The templates offered by the various commercial book-making websites can be helpful to book-makers who are just starting out. By providing a range of page designs, it can help create some rhythm to a book. Keep in mind, however, that the template designer is looking for solutions that will work with a wide range of pictures and subject matters, and “designs” that will appeal to the largest possible audience. Adopting those templates can interfere with achieving a style for your book that is perfectly tailored to the intention for which you are striving. Designing from scratch can be intimidating for somebody just starting out, and as mentioned before, graphic design is a professional field with people who bring extensive knowledge and skills to making books. The process of working with a designer to clarify your ideas may be worth the added expense.
Any creative project benefits from consultation with others. In today’s dynamic world, there are increasing opportunities to find people who can help you fine tune your ideas. Certainly those closest to you may be able to provide a useful sounding board in the process of editing your selection of pictures, in defining what kind of a book you want to create, and in selecting an appropriate design. Naturally you want “editors” who are honest, detail oriented, and can provide a critical eye. You may be able to find classes and workshops in your area that also give these types of services in a group setting and allow you to move your project forward with the helpful input of teachers and classmates. And of course, there are also professionals that are available to hire to help with particular aspects from editing your text, so refining your selection of picture and to designing the book. While you may imagine these services are too expensive, it never hurts to get an estimate. And consider bartering – a matted print or copies of the finished book – may be a welcome compensation to a professional within your circle. In the end, it’s important to acknowledge that a self-published book that is the product of a team is likely to be stronger and more effective than one done by a single contributor, just as is the case with commercially produced books.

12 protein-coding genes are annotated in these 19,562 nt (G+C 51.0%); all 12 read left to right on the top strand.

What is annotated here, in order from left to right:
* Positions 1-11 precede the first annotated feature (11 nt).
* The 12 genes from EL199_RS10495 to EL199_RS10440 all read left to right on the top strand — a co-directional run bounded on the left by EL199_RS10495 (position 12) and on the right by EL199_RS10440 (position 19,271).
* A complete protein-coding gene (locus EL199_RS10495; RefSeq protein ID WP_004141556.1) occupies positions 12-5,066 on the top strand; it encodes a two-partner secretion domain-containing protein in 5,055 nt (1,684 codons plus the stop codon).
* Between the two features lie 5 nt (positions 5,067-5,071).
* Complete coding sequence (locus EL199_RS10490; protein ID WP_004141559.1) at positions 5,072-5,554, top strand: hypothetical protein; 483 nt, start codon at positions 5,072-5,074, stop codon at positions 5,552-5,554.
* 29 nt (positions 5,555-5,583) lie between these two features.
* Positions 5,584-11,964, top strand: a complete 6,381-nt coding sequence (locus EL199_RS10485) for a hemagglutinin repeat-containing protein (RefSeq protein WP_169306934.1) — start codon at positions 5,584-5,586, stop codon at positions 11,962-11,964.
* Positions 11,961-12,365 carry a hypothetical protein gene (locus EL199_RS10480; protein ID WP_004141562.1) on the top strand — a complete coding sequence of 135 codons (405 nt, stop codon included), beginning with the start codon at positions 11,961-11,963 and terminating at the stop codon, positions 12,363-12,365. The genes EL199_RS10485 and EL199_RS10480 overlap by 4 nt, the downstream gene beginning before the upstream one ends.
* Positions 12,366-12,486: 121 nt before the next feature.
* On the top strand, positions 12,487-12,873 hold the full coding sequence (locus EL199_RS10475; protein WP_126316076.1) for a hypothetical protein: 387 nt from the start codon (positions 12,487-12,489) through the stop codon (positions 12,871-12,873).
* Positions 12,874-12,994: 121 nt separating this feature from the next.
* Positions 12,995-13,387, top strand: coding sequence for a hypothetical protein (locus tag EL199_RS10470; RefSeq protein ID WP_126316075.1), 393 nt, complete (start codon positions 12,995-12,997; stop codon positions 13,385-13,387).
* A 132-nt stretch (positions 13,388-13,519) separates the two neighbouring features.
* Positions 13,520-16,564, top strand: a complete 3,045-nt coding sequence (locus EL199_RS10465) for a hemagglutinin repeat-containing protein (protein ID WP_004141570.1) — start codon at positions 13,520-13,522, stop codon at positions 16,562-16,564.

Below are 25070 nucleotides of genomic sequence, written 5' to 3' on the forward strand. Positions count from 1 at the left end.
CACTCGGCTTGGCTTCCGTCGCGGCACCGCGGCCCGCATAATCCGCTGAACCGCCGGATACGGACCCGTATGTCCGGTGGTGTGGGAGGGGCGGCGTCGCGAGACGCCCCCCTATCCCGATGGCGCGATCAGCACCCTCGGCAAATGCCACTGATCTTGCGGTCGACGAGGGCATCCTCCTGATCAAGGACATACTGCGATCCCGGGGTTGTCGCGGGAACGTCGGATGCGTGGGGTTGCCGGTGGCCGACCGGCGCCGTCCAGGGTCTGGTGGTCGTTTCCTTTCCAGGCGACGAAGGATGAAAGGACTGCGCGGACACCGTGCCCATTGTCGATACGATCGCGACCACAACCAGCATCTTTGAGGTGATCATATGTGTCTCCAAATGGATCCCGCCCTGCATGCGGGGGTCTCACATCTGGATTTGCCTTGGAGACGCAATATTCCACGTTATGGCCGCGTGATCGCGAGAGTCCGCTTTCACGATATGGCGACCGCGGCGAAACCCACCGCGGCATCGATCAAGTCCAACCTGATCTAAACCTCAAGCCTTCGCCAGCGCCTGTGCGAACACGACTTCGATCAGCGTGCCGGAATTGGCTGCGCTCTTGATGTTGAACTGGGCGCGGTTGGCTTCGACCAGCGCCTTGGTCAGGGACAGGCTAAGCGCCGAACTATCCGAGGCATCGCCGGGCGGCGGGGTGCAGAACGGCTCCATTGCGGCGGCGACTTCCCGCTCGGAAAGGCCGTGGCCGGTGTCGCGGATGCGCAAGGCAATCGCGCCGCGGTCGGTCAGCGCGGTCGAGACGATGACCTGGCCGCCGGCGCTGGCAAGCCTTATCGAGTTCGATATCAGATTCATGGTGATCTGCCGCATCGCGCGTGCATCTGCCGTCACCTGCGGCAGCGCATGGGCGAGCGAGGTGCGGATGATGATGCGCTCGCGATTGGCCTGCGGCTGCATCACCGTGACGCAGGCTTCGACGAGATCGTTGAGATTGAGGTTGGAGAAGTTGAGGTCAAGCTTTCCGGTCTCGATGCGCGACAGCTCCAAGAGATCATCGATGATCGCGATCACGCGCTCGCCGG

One exciting aspect of self-published books is that it is an eminently affordable way for arts supporters to start collecting. We encouraged visitors to the exhibition to purchase books if they saw something that excited them. It’s been wonderful to hear from artists in the exhibition that they have sold copies of their books to buyers in Arizona over the last few months. We have provided a list of all the books in the exhibition on our website, with links to where the book can be purchased to facilitate easy collecting. The website also includes some additional resources for book-makers, collectors, and those interested in learning more about this exciting and burgeoning field. Those resources are found at the bottom of the page: http://www.infocus-phxart.org/photobooks/
Posts on Lenscratch may not be reproduced without the permission of the Lenscratch staff and the photographer.
Cover the Book: Edition Two, Words and PicturesSeptember 22nd, 2018
Cover the Book: Edition One, Interview with FourSeptember 15th, 2018
Drew Nikonowicz: The Standard CameraJuly 16th, 2018
Marion Belanger: Rift | FaultFebruary 5th, 2018
On Collaboration: Barbara Ciurej & Lindsay LochmanJanuary 26th, 2018